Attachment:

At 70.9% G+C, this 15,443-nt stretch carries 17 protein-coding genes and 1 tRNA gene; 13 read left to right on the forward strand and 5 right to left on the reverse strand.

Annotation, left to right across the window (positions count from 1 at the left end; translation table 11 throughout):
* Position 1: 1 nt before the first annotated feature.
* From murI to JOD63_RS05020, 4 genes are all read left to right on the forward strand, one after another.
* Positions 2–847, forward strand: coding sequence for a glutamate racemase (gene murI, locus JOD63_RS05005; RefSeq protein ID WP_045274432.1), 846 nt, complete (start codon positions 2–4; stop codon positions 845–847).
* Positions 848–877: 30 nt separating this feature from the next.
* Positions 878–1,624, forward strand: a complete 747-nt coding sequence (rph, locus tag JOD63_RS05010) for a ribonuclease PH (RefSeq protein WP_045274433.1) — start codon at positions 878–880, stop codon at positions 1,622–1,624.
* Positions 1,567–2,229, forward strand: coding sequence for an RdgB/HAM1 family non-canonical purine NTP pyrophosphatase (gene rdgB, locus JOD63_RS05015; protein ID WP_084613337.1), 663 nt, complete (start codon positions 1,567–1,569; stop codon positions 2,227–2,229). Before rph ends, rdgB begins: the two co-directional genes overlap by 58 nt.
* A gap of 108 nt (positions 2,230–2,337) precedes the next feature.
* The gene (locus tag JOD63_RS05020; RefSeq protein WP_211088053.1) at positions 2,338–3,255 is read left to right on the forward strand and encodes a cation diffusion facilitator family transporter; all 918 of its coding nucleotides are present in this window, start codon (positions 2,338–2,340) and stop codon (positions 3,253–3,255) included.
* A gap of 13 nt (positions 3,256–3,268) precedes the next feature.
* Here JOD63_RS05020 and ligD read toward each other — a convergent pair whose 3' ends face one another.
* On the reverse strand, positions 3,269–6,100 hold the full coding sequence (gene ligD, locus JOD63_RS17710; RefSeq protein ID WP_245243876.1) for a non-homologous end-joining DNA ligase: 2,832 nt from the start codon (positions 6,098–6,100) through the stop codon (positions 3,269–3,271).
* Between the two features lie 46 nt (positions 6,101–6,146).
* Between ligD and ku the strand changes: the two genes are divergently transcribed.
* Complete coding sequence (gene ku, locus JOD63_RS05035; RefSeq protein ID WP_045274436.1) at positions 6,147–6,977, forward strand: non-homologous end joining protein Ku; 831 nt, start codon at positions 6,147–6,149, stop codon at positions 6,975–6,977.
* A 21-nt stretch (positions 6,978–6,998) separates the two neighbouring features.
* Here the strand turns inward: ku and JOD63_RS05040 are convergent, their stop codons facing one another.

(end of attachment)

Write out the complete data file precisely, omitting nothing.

At 70.9% G+C, this 15,443-nt stretch carries 17 protein-coding genes and 1 tRNA gene; 13 read left to right on the forward strand and 5 right to left on the reverse strand.

Annotation, left to right across the window (positions count from 1 at the left end; translation table 11 throughout):
* Position 1: 1 nt before the first annotated feature.
* From murI to JOD63_RS05020, 4 genes are all read left to right on the forward strand, one after another.
* Positions 2–847, forward strand: coding sequence for a glutamate racemase (gene murI, locus JOD63_RS05005; RefSeq protein ID WP_045274432.1), 846 nt, complete (start codon positions 2–4; stop codon positions 845–847).
* Positions 848–877: 30 nt separating this feature from the next.
* Positions 878–1,624, forward strand: a complete 747-nt coding sequence (rph, locus tag JOD63_RS05010) for a ribonuclease PH (RefSeq protein WP_045274433.1) — start codon at positions 878–880, stop codon at positions 1,622–1,624.
* Positions 1,567–2,229, forward strand: coding sequence for an RdgB/HAM1 family non-canonical purine NTP pyrophosphatase (gene rdgB, locus JOD63_RS05015; protein ID WP_084613337.1), 663 nt, complete (start codon positions 1,567–1,569; stop codon positions 2,227–2,229). Before rph ends, rdgB begins: the two co-directional genes overlap by 58 nt.
* A gap of 108 nt (positions 2,230–2,337) precedes the next feature.
* The gene (locus tag JOD63_RS05020; RefSeq protein WP_211088053.1) at positions 2,338–3,255 is read left to right on the forward strand and encodes a cation diffusion facilitator family transporter; all 918 of its coding nucleotides are present in this window, start codon (positions 2,338–2,340) and stop codon (positions 3,253–3,255) included.
* A gap of 13 nt (positions 3,256–3,268) precedes the next feature.
* Here JOD63_RS05020 and ligD read toward each other — a convergent pair whose 3' ends face one another.
* On the reverse strand, positions 3,269–6,100 hold the full coding sequence (gene ligD, locus JOD63_RS17710; RefSeq protein ID WP_245243876.1) for a non-homologous end-joining DNA ligase: 2,832 nt from the start codon (positions 6,098–6,100) through the stop codon (positions 3,269–3,271).
* Between the two features lie 46 nt (positions 6,101–6,146).
* Between ligD and ku the strand changes: the two genes are divergently transcribed.
* Complete coding sequence (gene ku, locus JOD63_RS05035; RefSeq protein ID WP_045274436.1) at positions 6,147–6,977, forward strand: non-homologous end joining protein Ku; 831 nt, start codon at positions 6,147–6,149, stop codon at positions 6,975–6,977.
* A 21-nt stretch (positions 6,978–6,998) separates the two neighbouring features.
* Here the strand turns inward: ku and JOD63_RS05040 are convergent, their stop codons facing one another.